- The newly formed U.S. Glass Recycling Coalition—co-founded by the Glass Packaging Institute, Diageo, and New Belgium Brewing—has announced partnerships with more than 20 companies from multiple industries. Members include Waste Management, Republic Services, Sims Municipal Recycling, Pratt Industries, Strategic Materials Inc., the National Waste and Recycling Association, the North American Insulation Manufacturing Association, Heineken USA, Sierra Nevada Brewing Co. and many more.
- Recycled glass is preferable to manufacturers because it uses less energy than virgin material and saves money, but the supply isn't keeping up with their demand. The national diversion rate for glass is as low as 25%-30%, according to Diageo, and the EPA has confirmed that recycling capacity exceeds the current supply.
- The coalition held its first meeting in Washington, D.C. on April 21 and will be working with companies throughout the supply chain to increase the amount of available recycled glass and fiberglass.
Glass recycling has been having a tough run. While glass packaging has a higher diversion rate than plastic, it still falls behind aluminum, steel and paper. The material's weight makes it more expensive to transport, and it can also wear down recycling equipment and cause hazards to employees that are sorting the commodity. As municipalities move to single-stream recycling it has become more complicated to extract the glass.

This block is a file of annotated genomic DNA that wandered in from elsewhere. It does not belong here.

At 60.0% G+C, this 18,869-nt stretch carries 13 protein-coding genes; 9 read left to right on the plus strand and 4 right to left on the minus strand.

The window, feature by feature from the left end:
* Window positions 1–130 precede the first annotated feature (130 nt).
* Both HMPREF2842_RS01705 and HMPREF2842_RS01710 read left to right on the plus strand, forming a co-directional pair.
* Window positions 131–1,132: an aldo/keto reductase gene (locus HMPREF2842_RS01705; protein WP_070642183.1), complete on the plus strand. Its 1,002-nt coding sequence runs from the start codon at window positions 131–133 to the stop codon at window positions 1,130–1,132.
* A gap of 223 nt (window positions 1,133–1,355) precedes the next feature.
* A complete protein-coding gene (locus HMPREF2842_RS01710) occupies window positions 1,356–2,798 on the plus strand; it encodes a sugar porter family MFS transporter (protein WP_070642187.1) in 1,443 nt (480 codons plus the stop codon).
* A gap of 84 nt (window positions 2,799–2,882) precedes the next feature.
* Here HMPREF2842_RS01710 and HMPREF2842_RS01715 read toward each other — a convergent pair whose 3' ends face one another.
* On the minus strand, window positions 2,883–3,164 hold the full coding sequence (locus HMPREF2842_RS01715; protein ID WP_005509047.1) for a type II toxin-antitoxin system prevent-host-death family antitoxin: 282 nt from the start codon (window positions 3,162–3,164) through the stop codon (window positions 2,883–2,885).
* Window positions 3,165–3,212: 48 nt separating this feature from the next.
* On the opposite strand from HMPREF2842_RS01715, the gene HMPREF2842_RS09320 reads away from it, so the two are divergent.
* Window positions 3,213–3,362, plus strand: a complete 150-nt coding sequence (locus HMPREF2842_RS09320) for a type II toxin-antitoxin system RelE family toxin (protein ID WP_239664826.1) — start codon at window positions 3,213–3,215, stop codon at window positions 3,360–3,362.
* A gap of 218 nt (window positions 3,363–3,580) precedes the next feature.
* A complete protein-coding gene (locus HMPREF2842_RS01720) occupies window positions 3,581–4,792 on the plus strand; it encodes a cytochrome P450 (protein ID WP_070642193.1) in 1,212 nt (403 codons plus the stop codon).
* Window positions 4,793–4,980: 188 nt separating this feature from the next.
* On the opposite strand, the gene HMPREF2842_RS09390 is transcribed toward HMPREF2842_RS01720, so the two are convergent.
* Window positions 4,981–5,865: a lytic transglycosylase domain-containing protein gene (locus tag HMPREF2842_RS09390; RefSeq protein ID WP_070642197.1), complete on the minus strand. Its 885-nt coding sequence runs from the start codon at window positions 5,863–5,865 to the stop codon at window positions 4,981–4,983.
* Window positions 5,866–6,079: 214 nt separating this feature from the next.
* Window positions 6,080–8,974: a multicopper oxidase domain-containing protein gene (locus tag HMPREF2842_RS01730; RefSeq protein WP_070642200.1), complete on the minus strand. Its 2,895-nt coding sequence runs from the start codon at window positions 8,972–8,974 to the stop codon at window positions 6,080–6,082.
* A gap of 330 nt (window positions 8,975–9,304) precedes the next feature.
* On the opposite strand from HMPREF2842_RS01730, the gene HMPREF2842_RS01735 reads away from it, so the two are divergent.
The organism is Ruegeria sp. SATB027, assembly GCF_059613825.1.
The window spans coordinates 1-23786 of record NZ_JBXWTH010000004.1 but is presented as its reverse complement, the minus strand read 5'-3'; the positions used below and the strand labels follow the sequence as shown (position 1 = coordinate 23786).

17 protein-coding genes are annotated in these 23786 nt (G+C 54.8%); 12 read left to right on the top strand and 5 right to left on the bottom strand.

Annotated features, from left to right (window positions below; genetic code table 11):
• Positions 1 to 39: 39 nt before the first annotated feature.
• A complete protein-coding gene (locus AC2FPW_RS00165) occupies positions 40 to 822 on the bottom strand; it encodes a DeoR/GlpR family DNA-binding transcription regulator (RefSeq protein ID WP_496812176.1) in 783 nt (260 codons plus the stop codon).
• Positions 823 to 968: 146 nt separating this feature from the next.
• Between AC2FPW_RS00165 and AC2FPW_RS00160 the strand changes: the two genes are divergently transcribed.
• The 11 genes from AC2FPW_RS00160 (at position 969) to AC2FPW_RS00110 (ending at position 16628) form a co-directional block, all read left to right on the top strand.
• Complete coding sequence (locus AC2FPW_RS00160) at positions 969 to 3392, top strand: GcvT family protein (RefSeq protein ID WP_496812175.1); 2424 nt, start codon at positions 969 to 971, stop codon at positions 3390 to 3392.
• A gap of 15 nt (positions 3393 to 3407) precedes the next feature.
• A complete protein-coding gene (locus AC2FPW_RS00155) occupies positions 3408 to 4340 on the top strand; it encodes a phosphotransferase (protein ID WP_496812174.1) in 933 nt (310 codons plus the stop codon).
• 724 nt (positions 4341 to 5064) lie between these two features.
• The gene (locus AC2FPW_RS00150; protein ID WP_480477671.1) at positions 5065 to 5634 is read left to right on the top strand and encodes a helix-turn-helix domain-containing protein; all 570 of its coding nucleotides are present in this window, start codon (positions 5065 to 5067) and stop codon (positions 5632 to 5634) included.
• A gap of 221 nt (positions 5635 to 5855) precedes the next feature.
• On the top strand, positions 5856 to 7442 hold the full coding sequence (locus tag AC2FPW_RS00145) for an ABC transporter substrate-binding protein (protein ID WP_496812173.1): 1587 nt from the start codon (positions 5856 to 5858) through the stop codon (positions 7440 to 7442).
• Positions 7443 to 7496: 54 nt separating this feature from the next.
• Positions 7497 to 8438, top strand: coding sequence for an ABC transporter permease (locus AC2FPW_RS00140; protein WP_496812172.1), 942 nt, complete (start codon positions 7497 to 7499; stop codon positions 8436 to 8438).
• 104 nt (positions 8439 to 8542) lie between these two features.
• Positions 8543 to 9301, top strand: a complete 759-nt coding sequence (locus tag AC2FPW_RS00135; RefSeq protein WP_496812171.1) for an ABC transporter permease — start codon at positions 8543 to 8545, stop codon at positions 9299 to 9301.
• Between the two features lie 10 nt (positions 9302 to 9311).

For these reasons, a number of cities have experimented with suspending their glass recycling programs. Birmingham wasn't collecting the material until recently, and Houston recently announced it would no longer accept glass for curbside pick-up. Some residents see this as ironic since Strategic Materials Inc., one of the leading glass recyclers in North America, has its headquarters in the city. A local third-grader has been receiving a lot of media attention for his efforts to continue collecting glass in residential areas.
However, businesses in Quebec, Denver and Cincinnati have had success with dedicated glass recycling facilities. Two MRFs in North Carolina, which will install new equipment to sort glass at the front-end rather than the back-end, have also been cited as good examples of what can be done.
Katie Wallace, New Belgium Brewing’s assistant director of sustainability, told Environmental Leader that it's in the best interest of all companies to make glass recycling work.
"In the future, with material shortages due to climate change issues and resource scarcity, using a finite resource that is endlessly recyclable is a smart, long-term business solution," said Wallace.